"Literature is not innocent. It is guilty and should admit itself so." What does Bataille mean by this, and is he justified?

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“Literature is not innocent.  It is guilty and should admit itself so.”  What does Bataille mean by this, and is he justified?

        When Emily Bronte’s Wuthering Heights was published, it was deemed by many to be a story of sinister and evil content, and this view was especially centred on the character Heathcliff.  Many readers, in general terms, would see the novel as guilty as opposed to innocent (it must be remembered here that Bataille uses the words guilty and innocent not with their everyday meanings, but with meanings that he constructs for the purpose of his argument), and this is perhaps why Georges Bataille chose to include it in his study, Literature and Evil, and also why the title quote is so relevant to the book.  But what does Bataille actually mean in this quote?  What is his definition of innocent and guilty?  Also, how does this relate to Wuthering Heights (the text we shall concentrate on here) and is Bataille justified in the conclusions he makes?  It is important then to firstly attain a good idea of the meaning of Bataille’s terms, as a starting point for this essay.

        When we think of the word innocent, the word good also comes to mind.  Innocence is the state of having done nothing wrong, and so something that commits no wrongs must then be good, and therefore free from guilt.  Bataille gives this utilitarian based view of Good; it is “based on a common interest which entails consideration of the future”.  So something that is not based on a common interest, and does not consider the future and consequences of itself cannot be classed as Good, or innocent, and so must be ‘bad’, and therefore can be said to be Evil.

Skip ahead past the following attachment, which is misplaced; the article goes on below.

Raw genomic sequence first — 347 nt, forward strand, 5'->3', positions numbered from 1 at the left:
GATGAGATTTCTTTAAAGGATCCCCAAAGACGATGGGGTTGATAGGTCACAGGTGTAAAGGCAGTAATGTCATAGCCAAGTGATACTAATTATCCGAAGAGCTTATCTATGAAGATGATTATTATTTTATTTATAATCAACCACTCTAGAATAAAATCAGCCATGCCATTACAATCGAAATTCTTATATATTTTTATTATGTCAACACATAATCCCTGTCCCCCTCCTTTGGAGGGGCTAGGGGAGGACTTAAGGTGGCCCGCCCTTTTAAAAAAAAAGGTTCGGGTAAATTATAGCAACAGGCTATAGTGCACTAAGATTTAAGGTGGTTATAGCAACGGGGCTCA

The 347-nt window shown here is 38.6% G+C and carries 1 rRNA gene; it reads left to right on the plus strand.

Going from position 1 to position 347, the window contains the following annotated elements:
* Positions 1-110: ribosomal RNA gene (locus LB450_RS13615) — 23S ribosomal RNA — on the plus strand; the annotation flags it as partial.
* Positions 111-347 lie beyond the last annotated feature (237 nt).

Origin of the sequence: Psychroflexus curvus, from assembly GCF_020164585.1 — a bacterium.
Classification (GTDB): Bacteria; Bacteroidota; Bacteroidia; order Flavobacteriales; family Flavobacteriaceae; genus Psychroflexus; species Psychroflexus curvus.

Something that is Good has limits, or restraints on it, to ensure it adheres to the rules of what Good is.

        So it must follow that Evil, in opposition to Good, lacks these restraints, and does not consider the future – it merely exists in the moment it presents.  This is why it is so relevant to literature – when we read literature we are just existing in the moment of the novel – it takes no consideration of anything but that moment that it presents.  It allows us to explore this world, with no consequences.  We are able to suspend our disbelief, and enter the “mystical state” of the novel that we can experience in this solitude.  Also, if the content reveals a narrative where there are also no restraints, then this state is intensified.

        This is where Bataille makes a link with eroticism.  In the sexual act, one concentrates simply on the moment, in a manner unique to our species, and nothing else at that point matters.  We do not think of external constraints when experiencing sex or literature; both create a world in our minds opposite to that which we live in – no constraints or consequences exist there.

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        Bataille sees Evil and love to be closely related with each other.  He states “death seems to be the truth of love, just as love is the truth of death”.  It seems he believes that inside love there has to be a recognition of death, because if you love another life, you are aware it will end, as all human experiences do, and so you recognise that your love is finite – it is not unlimited.  So love is therefore Good, as it at least has this limit imposed upon it.  But perhaps it’s bad side can be said to ...

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